The Book of Jonah is a satire and a morality tale. It has the delicious irony of a unwilling prophet, who rejects a righteous mission and only accepts it at the threat of his life. He says why should I save heathens, let them be destroyed! He is saved from drowning by being swallowed by a great fish. He remains there in the belly of a great fish for three days until he repents and accepts the mission. The people of Nineveh repent and are saved. Nineveh is a symbol of evil for the Jewish people. Jewish nationalists position was let them die. In a humorous homily the Christian Ephraem has a spared Ninevite say to Jonah ‘What would it have profited you if we had perished? You became famous by our repentance’. 1 And even at the end he argues with God over a plant and not over the 120,000 souls and much cattle in Nineveh that repented and were saved. If Haman is the caricature of an anti-Semite Jonah is caricature an anti-Gentile. Neither can be taken seriously.
The theology is wonderful - all humanity are God’s children, even those from the evil Nineveh, the capital of Assyria who persecuted and destroyed the northern tribes of Israel in the eighth century B.C.E. And God is merciful to those who repent. This is why it is read on Yom Kippur, the Day of Atonement; we are told that even wicked sinners can repent.
The story begins with a typical prophetic call. His mission is to go east to Nineveh and preach to save the people. Nineveh is a symbol of evil incarnate for the Israeli people. Instead going to east Nineveh to preach repentance Jonah goes west to Tarshish. He rejects God’s commandment. He is saying implicitly why save enemies of the Israelis even if God requested it. God may believe in mercy for those you repent, Jonah does not. Where is Tarshish - we do not know, but for Jonah it is a place to escape from God. Does Jonah believe he can escape God?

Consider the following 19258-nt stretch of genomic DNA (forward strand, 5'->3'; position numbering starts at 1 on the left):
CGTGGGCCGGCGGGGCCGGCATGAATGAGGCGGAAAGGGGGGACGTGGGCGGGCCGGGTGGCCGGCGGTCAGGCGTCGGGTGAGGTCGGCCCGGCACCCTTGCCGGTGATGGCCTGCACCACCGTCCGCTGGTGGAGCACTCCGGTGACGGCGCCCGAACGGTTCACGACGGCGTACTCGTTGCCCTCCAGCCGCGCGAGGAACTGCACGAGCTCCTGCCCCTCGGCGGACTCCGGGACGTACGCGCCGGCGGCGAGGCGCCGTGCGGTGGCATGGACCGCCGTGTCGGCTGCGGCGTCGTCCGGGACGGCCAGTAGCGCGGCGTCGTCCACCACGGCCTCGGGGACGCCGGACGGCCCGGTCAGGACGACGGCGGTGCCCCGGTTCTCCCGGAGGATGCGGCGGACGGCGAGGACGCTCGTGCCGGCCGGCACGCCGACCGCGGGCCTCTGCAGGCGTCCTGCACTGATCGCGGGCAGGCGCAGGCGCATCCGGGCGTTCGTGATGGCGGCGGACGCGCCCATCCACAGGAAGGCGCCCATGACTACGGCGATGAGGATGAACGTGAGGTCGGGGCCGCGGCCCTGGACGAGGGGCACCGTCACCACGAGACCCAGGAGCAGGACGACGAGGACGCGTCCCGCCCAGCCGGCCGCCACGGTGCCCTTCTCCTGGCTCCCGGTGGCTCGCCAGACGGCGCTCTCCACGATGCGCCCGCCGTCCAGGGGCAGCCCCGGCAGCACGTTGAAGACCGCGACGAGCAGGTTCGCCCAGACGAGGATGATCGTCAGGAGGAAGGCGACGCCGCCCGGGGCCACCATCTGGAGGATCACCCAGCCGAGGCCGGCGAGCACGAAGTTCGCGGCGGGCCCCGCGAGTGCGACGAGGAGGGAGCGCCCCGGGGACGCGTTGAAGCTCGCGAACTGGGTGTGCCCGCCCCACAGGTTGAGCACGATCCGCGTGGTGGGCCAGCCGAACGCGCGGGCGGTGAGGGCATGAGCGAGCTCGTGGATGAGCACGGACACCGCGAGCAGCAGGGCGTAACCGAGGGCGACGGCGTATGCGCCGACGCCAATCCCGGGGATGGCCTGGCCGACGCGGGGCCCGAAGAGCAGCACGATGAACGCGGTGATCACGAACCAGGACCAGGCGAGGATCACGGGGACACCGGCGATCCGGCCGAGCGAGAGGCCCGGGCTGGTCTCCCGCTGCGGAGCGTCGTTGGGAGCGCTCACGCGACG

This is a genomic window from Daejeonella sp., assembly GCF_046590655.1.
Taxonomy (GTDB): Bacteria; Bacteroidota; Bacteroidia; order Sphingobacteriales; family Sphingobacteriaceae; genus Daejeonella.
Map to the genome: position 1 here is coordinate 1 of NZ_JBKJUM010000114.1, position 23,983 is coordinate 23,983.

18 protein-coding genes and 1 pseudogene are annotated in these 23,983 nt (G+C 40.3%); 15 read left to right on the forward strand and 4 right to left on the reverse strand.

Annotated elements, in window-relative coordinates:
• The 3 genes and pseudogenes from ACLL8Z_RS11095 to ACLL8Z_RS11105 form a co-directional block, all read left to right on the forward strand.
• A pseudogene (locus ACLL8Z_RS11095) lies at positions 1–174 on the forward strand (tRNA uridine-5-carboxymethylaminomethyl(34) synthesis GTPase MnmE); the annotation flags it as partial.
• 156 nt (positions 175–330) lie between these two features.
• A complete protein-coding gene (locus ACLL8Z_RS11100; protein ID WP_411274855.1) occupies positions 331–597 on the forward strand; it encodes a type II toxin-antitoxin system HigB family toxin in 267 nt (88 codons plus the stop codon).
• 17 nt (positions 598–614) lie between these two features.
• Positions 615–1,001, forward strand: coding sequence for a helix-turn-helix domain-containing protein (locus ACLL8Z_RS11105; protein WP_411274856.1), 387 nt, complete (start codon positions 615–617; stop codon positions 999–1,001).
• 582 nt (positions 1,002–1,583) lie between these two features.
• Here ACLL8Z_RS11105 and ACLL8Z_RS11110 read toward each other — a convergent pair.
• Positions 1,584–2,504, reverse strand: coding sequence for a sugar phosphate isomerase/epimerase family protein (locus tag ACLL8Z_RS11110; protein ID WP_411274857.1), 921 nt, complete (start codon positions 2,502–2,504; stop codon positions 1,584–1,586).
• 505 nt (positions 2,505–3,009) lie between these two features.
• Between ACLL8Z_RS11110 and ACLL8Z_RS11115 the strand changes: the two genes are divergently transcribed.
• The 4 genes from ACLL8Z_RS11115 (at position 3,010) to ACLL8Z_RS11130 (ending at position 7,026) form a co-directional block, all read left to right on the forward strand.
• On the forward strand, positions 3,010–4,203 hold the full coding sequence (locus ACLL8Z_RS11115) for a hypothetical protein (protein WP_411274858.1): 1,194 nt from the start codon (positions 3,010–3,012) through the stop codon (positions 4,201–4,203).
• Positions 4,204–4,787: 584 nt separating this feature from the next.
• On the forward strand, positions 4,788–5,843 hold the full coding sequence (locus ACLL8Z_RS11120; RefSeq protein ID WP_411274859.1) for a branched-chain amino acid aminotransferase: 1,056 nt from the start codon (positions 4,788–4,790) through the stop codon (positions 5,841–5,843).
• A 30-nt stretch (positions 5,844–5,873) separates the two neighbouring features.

Jonah buys a ticket on a ship to go Tarshish. This begins the satire; Jonah rejects God’s mission not by arguing with God but by buying his way out. So God responds with a storm and Jonah falls asleep. The pagan sailors on the ship are god fearing; each praying to his god. They are being compared to the pagans in Nineveh. They wake up the sleeping Jonah and without the text telling us how they realize Jonah is the cause of their problems. Jonah tells them to throw him into the sea. Then, on the ship, they make a sacrifice to the Lord and make vows. Obviously building an alter and burning an offer (what animal was available for the sacrifice?) on a wooden ship seems a dangerous act.
Then Jonah does not drown but is devoured by a great fish - whole. He prays from the belly of the fish. This is presented as reality not as a poetic metaphor. The waves and waters surround him. Chapter (2) is composed entirely of Jonah’s prayer to God. Jonah is praying to the God he has rejected. Does his near death experience give a new sense of faith? Jonah prayed to God. ‘Out of my distress I cried to YHVH’ (21-:2); why the past tense - is he not praying in the present? Then he asked will I ever see the holy Temple again (2:5) . . . I shall sacrifice to you’ (2:9). He prays not to the God of Sinai, but to the God of the Temple. The God of the Temple is nationalistic as is Jonah. The God of Sinai is more universal, the God he has rejected and continues to reject. There is nothing in the prayer that is an apology for his own running away, his refusal to act as God’s prophet. God apparently gives him another chance and vomits him out of the great fish. But not before making more fun at Jonah’s. In Chapter 2:1 the fish is twice referred to as a male fish - ‘dag’; in 2:2 the fish changes to a female fish - ‘dagah’. This is noted by a Midrashic author who explained it as follows: Jonah was swallowed by a male fish, however he did not pray but simply sat in the belly of the fish. So God had him vomited out of the male fish into a female pregnant fish. He was so squeezed and uncomfortable that he needed to cry out to God.